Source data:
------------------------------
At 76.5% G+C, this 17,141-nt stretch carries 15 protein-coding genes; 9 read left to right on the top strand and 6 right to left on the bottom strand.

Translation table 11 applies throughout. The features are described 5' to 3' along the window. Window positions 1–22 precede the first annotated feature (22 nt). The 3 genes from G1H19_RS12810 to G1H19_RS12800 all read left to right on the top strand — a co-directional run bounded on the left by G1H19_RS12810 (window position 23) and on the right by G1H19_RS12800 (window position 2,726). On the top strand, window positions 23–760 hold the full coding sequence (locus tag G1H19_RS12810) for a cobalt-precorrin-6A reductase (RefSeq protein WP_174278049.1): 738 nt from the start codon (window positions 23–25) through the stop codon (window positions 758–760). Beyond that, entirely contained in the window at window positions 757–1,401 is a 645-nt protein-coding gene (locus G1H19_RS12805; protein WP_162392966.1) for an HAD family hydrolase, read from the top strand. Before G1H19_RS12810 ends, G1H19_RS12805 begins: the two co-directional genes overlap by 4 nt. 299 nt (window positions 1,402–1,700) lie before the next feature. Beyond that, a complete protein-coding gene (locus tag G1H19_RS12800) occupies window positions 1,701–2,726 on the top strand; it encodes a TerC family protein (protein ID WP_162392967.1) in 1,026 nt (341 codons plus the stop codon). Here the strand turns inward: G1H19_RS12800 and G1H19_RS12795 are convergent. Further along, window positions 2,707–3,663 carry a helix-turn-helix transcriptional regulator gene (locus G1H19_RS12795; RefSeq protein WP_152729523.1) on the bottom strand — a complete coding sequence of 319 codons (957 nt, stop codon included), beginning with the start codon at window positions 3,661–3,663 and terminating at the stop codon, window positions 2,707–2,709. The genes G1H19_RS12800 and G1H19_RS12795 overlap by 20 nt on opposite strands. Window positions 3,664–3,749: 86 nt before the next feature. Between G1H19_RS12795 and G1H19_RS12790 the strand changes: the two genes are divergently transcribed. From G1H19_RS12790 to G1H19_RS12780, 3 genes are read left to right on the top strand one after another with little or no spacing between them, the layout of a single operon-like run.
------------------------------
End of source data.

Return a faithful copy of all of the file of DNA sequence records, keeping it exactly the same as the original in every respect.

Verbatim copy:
At 76.5% G+C, this 17,141-nt stretch carries 15 protein-coding genes; 9 read left to right on the top strand and 6 right to left on the bottom strand.

Translation table 11 applies throughout. The features are described 5' to 3' along the window. Window positions 1–22 precede the first annotated feature (22 nt). The 3 genes from G1H19_RS12810 to G1H19_RS12800 all read left to right on the top strand — a co-directional run bounded on the left by G1H19_RS12810 (window position 23) and on the right by G1H19_RS12800 (window position 2,726). On the top strand, window positions 23–760 hold the full coding sequence (locus tag G1H19_RS12810) for a cobalt-precorrin-6A reductase (RefSeq protein WP_174278049.1): 738 nt from the start codon (window positions 23–25) through the stop codon (window positions 758–760). Beyond that, entirely contained in the window at window positions 757–1,401 is a 645-nt protein-coding gene (locus G1H19_RS12805; protein WP_162392966.1) for an HAD family hydrolase, read from the top strand. Before G1H19_RS12810 ends, G1H19_RS12805 begins: the two co-directional genes overlap by 4 nt. 299 nt (window positions 1,402–1,700) lie before the next feature. Beyond that, a complete protein-coding gene (locus tag G1H19_RS12800) occupies window positions 1,701–2,726 on the top strand; it encodes a TerC family protein (protein ID WP_162392967.1) in 1,026 nt (341 codons plus the stop codon). Here the strand turns inward: G1H19_RS12800 and G1H19_RS12795 are convergent. Further along, window positions 2,707–3,663 carry a helix-turn-helix transcriptional regulator gene (locus G1H19_RS12795; RefSeq protein WP_152729523.1) on the bottom strand — a complete coding sequence of 319 codons (957 nt, stop codon included), beginning with the start codon at window positions 3,661–3,663 and terminating at the stop codon, window positions 2,707–2,709. The genes G1H19_RS12800 and G1H19_RS12795 overlap by 20 nt on opposite strands. Window positions 3,664–3,749: 86 nt before the next feature. Between G1H19_RS12795 and G1H19_RS12790 the strand changes: the two genes are divergently transcribed. From G1H19_RS12790 to G1H19_RS12780, 3 genes are read left to right on the top strand one after another with little or no spacing between them, the layout of a single operon-like run.